Covington Police Struggling to Fill Ranks
On Tuesday, the Covington city commission is expected to approve the hiring of Vid Krull, Jr. as a police officer, and also to accept the resignation of police recruit Detrick Johnson.
Currently, the Covington Police Department is budgeted to employ 114 officers, but its numbers stand at 110. Further, that current staffing level does not reflect the number of officers equipped to patrol the city's streets.
The number does not reflect recruits headed to or already in training at the police academy at Eastern Kentucky University, or officers who are off for injuries.
"At any given time, I'm really running with 100 to 104 officers," said Police Chief Rob Nader.
Another problem looming over the police department, like so many other municipal agencies across the region, is changes to the state retirement system. Certain changes made to the state system this year are making current officers consider when they decide to take off their badges for good. Particularly, survivorship benefits are impacted, with a significant change coming January 1.
The change in retirement pay could result in the loss of hundreds of dollars a month for officers who decide to stick around.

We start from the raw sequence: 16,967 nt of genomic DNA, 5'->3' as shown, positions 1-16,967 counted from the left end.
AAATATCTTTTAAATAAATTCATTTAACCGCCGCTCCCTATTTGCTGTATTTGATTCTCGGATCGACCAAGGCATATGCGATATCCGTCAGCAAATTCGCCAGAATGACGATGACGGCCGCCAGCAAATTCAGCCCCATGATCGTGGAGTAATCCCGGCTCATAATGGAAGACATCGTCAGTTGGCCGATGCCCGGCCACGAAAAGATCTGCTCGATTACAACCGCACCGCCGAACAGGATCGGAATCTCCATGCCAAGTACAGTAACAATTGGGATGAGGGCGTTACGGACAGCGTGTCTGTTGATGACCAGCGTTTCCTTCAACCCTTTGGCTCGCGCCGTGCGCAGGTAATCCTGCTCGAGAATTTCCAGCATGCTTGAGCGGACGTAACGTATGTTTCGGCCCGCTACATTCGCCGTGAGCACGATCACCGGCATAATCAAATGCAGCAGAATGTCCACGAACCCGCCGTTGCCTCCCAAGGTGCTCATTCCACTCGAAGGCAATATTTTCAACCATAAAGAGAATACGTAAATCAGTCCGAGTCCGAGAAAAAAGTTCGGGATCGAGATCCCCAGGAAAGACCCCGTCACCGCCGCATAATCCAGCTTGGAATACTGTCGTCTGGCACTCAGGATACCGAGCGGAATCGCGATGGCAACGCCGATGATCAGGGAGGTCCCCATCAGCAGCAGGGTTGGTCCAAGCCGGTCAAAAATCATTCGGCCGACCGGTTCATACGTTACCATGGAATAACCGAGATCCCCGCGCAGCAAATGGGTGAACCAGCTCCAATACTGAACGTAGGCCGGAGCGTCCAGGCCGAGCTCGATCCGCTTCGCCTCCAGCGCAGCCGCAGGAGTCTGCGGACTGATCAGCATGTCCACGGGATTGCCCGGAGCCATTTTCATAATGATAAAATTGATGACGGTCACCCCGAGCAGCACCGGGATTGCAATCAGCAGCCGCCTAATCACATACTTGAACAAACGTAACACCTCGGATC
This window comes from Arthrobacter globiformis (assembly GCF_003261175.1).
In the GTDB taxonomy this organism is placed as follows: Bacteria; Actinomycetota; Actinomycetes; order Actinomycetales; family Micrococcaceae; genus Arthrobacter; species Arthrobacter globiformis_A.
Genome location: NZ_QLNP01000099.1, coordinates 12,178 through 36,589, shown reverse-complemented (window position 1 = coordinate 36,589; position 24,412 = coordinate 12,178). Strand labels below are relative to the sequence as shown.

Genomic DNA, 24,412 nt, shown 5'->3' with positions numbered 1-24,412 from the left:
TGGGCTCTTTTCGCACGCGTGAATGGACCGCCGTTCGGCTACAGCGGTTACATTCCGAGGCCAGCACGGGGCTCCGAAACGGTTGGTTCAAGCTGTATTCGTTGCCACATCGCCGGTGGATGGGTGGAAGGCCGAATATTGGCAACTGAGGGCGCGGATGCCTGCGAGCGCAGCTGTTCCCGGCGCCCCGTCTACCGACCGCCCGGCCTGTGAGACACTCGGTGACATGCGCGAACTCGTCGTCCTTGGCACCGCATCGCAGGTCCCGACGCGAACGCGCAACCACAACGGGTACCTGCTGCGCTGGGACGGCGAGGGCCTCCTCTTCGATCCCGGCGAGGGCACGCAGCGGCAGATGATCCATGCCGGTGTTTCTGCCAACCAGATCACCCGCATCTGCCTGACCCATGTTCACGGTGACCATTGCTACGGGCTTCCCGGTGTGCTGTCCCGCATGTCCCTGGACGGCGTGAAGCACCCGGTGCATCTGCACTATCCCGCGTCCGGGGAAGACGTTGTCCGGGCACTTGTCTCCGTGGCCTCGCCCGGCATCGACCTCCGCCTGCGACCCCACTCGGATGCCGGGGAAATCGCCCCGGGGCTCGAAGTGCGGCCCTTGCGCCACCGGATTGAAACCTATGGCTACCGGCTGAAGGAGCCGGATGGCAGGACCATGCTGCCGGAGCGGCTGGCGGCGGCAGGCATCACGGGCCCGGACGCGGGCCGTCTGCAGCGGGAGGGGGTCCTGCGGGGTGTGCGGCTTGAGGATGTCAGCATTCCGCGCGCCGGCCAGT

Many are weighing a departure from the industry.
"Now everyone is looking at their numbers and say they have to go," Nader said. "They are doing it for their families."
Nader said he knows three current officers will retire this fall. The number could be as many as five, he said.
Meanwhile, another impact to the hiring process is the academy itself, Nader said. When a new recruit is brought on, that future officer must be placed at the academy where there aren't always openings. In fact, there are no openings now until January, the chief said. For Krull, who is set to be hired Tuesday, Nader said he had to hire him two months early in order to secure a spot in the state training program.
That means officers like Krull are put on the payroll without being able to conduct police work on the streets. "I can't use them. I'm paying them. I can't put him on the street as an officer," Nader said. "I'm hiring people two to three months early just to secure a spot."
Then, once at the academy, training lasts for twenty weeks. Then, once training is completed, an officer does administrative work for sixteen to twenty weeks, Nader said. "If an officer retires tomorrow, it takes me forty to fifty weeks to replace them," he said.
City Manager David Johnston said more than just the police department is being impacted by the concerns over retirement benefits and remaining employed by the city government. "We've heard it from Rick Davis, our public works director who retired, and a couple firefighters who retired," Johnston said. "That little change, they would lose between $150 to $250 a month, and it would take two to three years to work just to make up the difference to today's rate, not the future rates."
"It benefits them if they have the years to qualify for full retirement to retire now and that's what they are choosing, only for that reason."